W. A. Kidd, an astute, energetic and successful business man, is well known in commercial circles of Washington County as head of the W. A. Kidd Lumber Company of Bartlesville and in the conduct of his interests he displays foresight, determination and marked executive ability. A native of Pennsylvania, he was born March 9, 1869, and after completing his public school course entered an academy in that state. After reaching mature years he went to Bowling Green, Ohio, and there engaged in drilling oil wells as a contractor until 1900, when he went to Bakersfield, California, where for three years he was similarly occupied. From there he came to Bartlesville and for three years operated four strings of tools here, at the end of which period he disposed of his interests along that line, and in 1906 he became a member of the firm of Kidd & Bailey, later purchasing the interest of his partner, since which time he has conducted the enterprise independently. He handles lumber, catering to the retail trade exclusively, and obtains his stock from Texas and Arkansas. He has built up a business of large proportions, giving employment to seven people and utilizing four delivery trucks. In 1922 he opened up a yard at Shidler, Oklahoma.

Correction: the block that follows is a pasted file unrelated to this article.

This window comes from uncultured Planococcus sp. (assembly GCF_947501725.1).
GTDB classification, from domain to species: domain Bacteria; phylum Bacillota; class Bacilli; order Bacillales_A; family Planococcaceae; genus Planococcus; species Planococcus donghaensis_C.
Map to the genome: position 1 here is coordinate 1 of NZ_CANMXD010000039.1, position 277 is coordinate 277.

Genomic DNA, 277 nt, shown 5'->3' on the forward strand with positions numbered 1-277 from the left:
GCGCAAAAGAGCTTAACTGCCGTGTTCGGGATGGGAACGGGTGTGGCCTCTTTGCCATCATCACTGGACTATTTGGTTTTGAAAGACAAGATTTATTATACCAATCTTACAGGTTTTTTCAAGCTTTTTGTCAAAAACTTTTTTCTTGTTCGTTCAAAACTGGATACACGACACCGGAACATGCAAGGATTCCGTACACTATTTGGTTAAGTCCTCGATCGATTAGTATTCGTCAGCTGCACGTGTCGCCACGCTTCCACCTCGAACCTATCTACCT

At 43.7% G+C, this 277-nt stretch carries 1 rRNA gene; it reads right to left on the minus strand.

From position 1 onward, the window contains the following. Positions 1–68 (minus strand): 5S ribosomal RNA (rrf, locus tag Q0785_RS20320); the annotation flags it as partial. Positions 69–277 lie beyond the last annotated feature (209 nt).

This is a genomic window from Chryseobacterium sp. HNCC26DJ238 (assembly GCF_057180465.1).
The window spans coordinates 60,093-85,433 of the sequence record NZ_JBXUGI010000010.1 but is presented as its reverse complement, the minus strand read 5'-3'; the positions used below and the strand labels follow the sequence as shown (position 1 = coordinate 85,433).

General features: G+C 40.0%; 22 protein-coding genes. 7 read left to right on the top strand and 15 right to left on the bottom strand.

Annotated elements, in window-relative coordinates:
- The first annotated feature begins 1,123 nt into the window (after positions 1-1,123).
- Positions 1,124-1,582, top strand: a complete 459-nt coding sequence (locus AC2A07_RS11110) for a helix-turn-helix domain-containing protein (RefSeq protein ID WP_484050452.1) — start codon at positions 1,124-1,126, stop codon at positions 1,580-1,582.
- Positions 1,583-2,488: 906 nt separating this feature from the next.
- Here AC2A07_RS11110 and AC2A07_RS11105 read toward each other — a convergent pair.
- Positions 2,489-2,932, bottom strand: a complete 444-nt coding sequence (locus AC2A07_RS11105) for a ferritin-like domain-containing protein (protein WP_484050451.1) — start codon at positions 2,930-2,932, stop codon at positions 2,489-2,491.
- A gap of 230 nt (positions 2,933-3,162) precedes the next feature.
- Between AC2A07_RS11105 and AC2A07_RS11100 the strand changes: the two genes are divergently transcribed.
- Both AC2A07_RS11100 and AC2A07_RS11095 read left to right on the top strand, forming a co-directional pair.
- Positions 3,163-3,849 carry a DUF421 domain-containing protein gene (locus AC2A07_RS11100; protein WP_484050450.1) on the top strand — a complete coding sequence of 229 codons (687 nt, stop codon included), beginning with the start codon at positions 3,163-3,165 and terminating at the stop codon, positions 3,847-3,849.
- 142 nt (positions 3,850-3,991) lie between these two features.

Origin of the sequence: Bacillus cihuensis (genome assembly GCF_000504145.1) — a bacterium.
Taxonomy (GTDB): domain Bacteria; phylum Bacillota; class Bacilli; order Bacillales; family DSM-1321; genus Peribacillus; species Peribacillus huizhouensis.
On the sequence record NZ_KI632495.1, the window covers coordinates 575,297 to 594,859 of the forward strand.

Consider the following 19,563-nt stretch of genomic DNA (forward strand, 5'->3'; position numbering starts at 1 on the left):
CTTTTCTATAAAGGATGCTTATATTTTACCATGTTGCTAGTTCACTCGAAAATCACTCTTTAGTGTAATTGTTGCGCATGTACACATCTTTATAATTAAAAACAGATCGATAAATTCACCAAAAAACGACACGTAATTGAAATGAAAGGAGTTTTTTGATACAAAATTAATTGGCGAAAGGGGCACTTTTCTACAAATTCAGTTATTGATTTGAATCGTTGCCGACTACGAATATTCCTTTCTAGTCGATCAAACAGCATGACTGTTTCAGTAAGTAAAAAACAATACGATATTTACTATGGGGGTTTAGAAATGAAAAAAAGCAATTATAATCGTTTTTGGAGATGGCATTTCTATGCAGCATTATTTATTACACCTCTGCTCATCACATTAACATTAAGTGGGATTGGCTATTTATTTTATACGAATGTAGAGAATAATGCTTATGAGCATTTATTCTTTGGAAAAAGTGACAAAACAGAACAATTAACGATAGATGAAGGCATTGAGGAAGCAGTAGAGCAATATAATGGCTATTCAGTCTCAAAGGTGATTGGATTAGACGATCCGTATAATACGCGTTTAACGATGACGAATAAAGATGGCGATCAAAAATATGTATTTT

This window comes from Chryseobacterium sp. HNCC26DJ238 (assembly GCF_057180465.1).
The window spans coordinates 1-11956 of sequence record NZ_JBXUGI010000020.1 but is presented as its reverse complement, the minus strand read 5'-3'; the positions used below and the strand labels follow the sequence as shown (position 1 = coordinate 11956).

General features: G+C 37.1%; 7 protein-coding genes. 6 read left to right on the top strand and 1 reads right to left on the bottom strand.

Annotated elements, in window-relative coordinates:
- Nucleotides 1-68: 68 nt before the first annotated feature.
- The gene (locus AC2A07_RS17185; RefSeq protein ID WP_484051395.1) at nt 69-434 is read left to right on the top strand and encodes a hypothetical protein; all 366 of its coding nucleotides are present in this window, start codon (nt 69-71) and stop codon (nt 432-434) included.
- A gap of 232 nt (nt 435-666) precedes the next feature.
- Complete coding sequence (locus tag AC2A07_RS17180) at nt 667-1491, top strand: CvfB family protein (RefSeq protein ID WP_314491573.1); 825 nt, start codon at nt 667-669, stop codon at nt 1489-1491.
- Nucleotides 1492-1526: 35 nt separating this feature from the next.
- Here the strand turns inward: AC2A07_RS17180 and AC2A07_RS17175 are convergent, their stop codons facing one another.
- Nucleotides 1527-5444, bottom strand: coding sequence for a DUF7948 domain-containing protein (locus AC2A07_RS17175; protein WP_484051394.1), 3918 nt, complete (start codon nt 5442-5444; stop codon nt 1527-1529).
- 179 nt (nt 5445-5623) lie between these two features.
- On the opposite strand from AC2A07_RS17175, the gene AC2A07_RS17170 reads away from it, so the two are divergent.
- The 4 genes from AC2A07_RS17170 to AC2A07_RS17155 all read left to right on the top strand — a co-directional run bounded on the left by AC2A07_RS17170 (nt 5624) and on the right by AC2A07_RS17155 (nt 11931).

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He is also engaged in the tile business and, in fact, handles everything pertaining to the building of a house. He has also invested heavily in oil stock and he likewise owns a lumberyard at Tulsa, this state, where he employs six men, being one of the most successful lumber operators in northeastern Oklahoma. He is deserving of great credit for what he has accomplished in a business way, for when he left California he was two thousand, dollars in debt and upon reaching Bartlesville had to borrow the sum of thirty-five dollars, but through economy, industry and the wise management of his affairs he has managed to pay off all indebtedness and is now the possessor of a substantial competence.
On April 21, 1905, Mr. Kidd was united in marriage to Miss May Layton, a native of Missouri, who previous to her marriage was a teacher in the public schools of Bartlesville. They have two sons: Coburn Byron and Theodore Conlin, aged, respectively, twelve and ten years. By a former wife, now deceased, Mr. Kidd has a son, Kenneth, who is a young man of twenty-seven years.
W. A. Kidd is a prominent Mason, having taken the thirty-second degree in the consistory, and he is also connected with the Knights of Pythias, while Mrs. Kidd is a member of the Woman’s Christian Temperance Union, of which she is a past President. Mr. Kidd possesses in large measure that quality which has been termed the commercial sense. In other words, he realizes and embraces the opportunities for business development. He has fought life’s battles unaided, his marked force of character, persistency of purpose and untiring industry enabling him to overcome all obstacles and difficulties in his path, and he deserves classification with the self-made men and progressive citizens of Bartlesville and Washington County.